Sold on the human VNO?

Recent discoveries show that human pheromones are signals that are processed by cells in our main olfactory system. https://www.ncbi.nlm.nih.gov/pubmed/17917120

Accordingly, as they do in all other mammals, pheromones activate the hypothalamus in humans. https://www.ncbi.nlm.nih.gov/pubmed/19235878

Human pheromones cause behavior to change via their effects on hormones secreted by the hypothalamus. https://senseofsmell.org/papers/Human_Pheromones_Final%207-15-09.pdf

Though it is widely reported to exist, the adult human vomeronasal organ (VNO) is not functional. https://www.ncbi.nlm.nih.gov/pubmed/10531049; https://www.ncbi.nlm.nih.gov/pubmed/11369678; https://www.ncbi.nlm.nih.gov/pubmed/15470677

It contains few nerve cells and consists largely of epithelial cells, which means it has no sensory function. https://www.ncbi.nlm.nih.gov/pubmed/4068105

Most cells of the adult human VNO express the protein markers of skin cells, not nerve cells. No cells have synaptic contacts, and there is no evidence that any nerve connects with the human VNO. https://www.ncbi.nlm.nih.gov/pubmed/10944499; https://www.ncbi.nlm.nih.gov/pubmed/12107500

Finally, no cells express the protein that is the primary indicator of mature olfactory nerve cells. https://www.ncbi.nlm.nih.gov/pubmed/336785

If you think you’ve found scientific support for misleading claims about a functional human VNO, look further and see what other researchers say in the links to the articles above.

These next few links are to articles that focus on research that apparently is supported by a woman who claims to be the co-discoverer of human pheromones based on the acclamations of television.

https://www.ncbi.nlm.nih.gov/pubmed/9883309 comment on https://www.ncbi.nlm.nih.gov/pubmed/9494686. https://www.ncbi.nlm.nih.gov/pubmed/15327919 comment on https://www.ncbi.nlm.nih.gov/pubmed/11897264, and on https://www.ncbi.nlm.nih.gov/pubmed/9494686.

About James V. Kohl 1307 Articles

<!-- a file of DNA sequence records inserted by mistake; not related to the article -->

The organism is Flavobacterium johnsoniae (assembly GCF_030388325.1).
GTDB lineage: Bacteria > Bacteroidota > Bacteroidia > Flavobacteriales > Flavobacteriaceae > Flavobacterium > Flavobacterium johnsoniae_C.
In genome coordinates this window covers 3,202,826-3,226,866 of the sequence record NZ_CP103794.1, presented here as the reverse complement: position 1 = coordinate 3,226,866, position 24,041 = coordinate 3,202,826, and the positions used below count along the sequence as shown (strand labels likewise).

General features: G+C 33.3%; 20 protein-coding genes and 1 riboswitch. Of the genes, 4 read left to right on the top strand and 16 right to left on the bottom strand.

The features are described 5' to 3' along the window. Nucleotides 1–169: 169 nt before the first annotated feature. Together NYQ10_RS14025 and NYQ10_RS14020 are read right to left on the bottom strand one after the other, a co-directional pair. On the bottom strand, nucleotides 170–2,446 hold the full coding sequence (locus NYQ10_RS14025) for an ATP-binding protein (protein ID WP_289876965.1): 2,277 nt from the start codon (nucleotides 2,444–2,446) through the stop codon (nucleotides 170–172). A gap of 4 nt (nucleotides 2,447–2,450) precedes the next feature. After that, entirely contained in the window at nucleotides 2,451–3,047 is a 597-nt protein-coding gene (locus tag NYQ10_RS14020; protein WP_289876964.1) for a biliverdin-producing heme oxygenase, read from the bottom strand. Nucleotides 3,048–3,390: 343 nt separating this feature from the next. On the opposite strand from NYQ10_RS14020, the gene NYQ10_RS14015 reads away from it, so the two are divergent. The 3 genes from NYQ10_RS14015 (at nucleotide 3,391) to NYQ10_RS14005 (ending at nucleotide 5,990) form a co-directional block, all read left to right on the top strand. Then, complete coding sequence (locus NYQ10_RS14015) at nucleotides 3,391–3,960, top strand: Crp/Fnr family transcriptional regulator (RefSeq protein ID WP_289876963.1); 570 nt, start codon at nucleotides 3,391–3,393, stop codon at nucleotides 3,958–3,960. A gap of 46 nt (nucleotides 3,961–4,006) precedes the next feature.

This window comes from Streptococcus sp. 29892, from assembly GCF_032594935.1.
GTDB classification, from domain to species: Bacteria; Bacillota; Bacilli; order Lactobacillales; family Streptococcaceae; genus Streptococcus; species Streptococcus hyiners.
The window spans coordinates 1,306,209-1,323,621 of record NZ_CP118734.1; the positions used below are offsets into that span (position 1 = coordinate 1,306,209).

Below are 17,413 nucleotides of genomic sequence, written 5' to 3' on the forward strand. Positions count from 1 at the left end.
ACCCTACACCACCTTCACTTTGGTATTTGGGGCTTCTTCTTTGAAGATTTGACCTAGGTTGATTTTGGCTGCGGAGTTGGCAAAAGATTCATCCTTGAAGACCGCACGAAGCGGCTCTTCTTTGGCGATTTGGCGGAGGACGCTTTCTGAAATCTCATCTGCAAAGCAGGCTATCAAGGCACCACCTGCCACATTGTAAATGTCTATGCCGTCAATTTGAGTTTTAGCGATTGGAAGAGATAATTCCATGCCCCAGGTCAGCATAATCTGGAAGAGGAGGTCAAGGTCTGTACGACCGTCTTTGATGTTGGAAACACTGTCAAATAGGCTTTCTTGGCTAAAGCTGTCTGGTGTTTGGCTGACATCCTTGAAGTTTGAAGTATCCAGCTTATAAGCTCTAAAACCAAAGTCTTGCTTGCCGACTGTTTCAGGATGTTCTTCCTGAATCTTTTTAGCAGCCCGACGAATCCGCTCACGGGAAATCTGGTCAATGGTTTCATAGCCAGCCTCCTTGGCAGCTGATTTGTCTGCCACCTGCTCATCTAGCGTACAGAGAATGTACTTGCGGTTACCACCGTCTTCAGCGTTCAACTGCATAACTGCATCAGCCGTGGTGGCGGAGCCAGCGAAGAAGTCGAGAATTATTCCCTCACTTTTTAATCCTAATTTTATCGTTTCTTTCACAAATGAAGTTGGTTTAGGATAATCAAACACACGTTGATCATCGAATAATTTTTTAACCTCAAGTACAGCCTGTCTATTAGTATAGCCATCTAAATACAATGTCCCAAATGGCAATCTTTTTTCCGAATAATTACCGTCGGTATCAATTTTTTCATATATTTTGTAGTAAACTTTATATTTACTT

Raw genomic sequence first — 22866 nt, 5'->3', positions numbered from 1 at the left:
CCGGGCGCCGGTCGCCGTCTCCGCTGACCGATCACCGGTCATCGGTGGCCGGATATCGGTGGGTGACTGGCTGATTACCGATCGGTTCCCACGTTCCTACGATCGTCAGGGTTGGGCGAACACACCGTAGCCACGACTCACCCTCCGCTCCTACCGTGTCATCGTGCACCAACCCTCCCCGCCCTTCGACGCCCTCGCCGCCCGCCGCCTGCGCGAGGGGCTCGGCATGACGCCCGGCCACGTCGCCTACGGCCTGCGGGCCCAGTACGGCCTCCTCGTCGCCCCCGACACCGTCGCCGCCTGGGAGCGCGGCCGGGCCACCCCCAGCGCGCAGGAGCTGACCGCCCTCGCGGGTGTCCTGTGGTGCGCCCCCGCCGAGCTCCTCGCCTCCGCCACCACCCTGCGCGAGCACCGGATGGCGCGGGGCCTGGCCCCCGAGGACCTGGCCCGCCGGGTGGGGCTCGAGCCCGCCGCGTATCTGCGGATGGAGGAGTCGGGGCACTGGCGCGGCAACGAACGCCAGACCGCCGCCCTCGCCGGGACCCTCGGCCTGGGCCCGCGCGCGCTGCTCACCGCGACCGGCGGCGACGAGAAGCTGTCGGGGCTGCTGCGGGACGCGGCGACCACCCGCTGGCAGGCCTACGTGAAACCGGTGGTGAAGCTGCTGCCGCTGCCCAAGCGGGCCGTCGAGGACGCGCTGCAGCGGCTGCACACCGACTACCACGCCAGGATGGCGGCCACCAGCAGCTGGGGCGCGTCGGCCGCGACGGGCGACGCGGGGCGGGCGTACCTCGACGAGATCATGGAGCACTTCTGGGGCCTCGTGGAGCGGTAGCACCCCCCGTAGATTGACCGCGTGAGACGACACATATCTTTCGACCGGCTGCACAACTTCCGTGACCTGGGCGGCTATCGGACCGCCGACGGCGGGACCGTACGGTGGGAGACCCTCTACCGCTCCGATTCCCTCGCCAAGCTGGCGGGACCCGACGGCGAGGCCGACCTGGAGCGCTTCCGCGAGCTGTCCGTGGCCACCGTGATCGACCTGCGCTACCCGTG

James Vaughn Kohl was the first to accurately conceptualize human pheromones, and began presenting his findings to the scientific community in 1992. He continues to present to, and publish for, diverse scientific and lay audiences, while constantly monitoring the scientific presses for new information that is relevant to the development of his initial and ongoing conceptualization of human pheromones. Recently, Kohl integrated scientific evidence that pinpoints the evolved neurophysiological mechanism that links olfactory/pheromonal input to genes in hormone-secreting cells of tissue in a specific area of the brain that is primarily involved in the sensory integration of olfactory and visual input, and in the development of human sexual preferences. His award-winning 2007 article/book chapter on multisensory integration: The Mind’s Eyes: Human pheromones, neuroscience, and male sexual preferences followed an award winning 2001 publication: Human pheromones: integrating neuroendocrinology and ethology, which was coauthored by disinguished researchers from Vienna. Rarely do researchers win awards in multiple disciplines, but Kohl’s 2001 award was for neuroscience, and his 2007 “Reiss Theory” award was for social science. Kohl has worked as a medical laboratory scientist since 1974, and he has devoted more than twenty-five years to researching the relationship between the sense of smell and the development of human sexual preferences. Unlike many researchers who work with non-human subjects, medical laboratory scientists use the latest technology from many scientific disciplines to perform a variety of specialized diagnostic medical testing on people. James V. Kohl is certified with: * American Society for Clinical Pathology * American Medical Technologists James V. Kohl is a member of: * Society for Neuroscience * Society for Behavioral Neuroendocrinology * Association for Chemoreception Sciences * Society for the Scientific Study of Sexuality * International Society for Human Ethology * American Society for Clinical Laboratory Science * Mensa, the international high IQ society